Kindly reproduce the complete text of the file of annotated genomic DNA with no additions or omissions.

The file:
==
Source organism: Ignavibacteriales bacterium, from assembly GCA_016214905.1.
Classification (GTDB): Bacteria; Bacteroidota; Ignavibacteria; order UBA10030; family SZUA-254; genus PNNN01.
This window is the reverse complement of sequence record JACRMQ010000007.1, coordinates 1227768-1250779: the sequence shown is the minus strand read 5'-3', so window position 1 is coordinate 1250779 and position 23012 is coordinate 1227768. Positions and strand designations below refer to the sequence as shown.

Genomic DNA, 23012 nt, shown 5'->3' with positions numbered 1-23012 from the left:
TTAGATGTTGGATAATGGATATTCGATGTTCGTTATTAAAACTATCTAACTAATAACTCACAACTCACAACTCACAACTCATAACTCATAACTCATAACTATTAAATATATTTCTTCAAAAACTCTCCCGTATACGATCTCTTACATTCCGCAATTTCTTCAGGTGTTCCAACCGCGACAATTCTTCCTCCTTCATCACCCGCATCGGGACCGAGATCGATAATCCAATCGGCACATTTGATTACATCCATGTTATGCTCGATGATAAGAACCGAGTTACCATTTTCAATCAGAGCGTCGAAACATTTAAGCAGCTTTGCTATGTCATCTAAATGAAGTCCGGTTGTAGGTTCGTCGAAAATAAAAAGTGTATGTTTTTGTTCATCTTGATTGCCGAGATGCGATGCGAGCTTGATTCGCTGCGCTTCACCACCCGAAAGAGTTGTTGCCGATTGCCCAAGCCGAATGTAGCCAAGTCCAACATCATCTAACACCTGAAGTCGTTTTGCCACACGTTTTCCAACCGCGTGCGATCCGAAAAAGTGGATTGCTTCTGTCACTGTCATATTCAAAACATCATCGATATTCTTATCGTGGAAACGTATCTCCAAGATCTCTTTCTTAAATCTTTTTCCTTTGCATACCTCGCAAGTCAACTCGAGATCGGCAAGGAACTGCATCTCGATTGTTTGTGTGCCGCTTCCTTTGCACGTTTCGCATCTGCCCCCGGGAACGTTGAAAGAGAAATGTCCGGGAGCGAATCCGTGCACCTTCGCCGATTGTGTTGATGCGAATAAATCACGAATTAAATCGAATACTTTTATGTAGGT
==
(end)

Source organism: Ignavibacteriales bacterium, from assembly GCA_016214905.1.
Classification (GTDB): Bacteria; Bacteroidota; Ignavibacteria; order UBA10030; family SZUA-254; genus PNNN01.
This window is the reverse complement of sequence record JACRMQ010000007.1, coordinates 1227768-1250779: the sequence shown is the minus strand read 5'-3', so window position 1 is coordinate 1250779 and position 23012 is coordinate 1227768. Positions and strand designations below refer to the sequence as shown.

Genomic DNA, 23012 nt, shown 5'->3' with positions numbered 1-23012 from the left:
TTAGATGTTGGATAATGGATATTCGATGTTCGTTATTAAAACTATCTAACTAATAACTCACAACTCACAACTCACAACTCATAACTCATAACTCATAACTATTAAATATATTTCTTCAAAAACTCTCCCGTATACGATCTCTTACATTCCGCAATTTCTTCAGGTGTTCCAACCGCGACAATTCTTCCTCCTTCATCACCCGCATCGGGACCGAGATCGATAATCCAATCGGCACATTTGATTACATCCATGTTATGCTCGATGATAAGAACCGAGTTACCATTTTCAATCAGAGCGTCGAAACATTTAAGCAGCTTTGCTATGTCATCTAAATGAAGTCCGGTTGTAGGTTCGTCGAAAATAAAAAGTGTATGTTTTTGTTCATCTTGATTGCCGAGATGCGATGCGAGCTTGATTCGCTGCGCTTCACCACCCGAAAGAGTTGTTGCCGATTGCCCAAGCCGAATGTAGCCAAGTCCAACATCATCTAACACCTGAAGTCGTTTTGCCACACGTTTTCCAACCGCGTGCGATCCGAAAAAGTGGATTGCTTCTGTCACTGTCATATTCAAAACATCATCGATATTCTTATCGTGGAAACGTATCTCCAAGATCTCTTTCTTAAATCTTTTTCCTTTGCATACCTCGCAAGTCAACTCGAGATCGGCAAGGAACTGCATCTCGATTGTTTGTGTGCCGCTTCCTTTGCACGTTTCGCATCTGCCCCCGGGAACGTTGAAAGAGAAATGTCCGGGAGCGAATCCGTGCACCTTCGCCGATTGTGTTGATGCGAATAAATCACGAATTAAATCGAATACTTTTATGTAGGT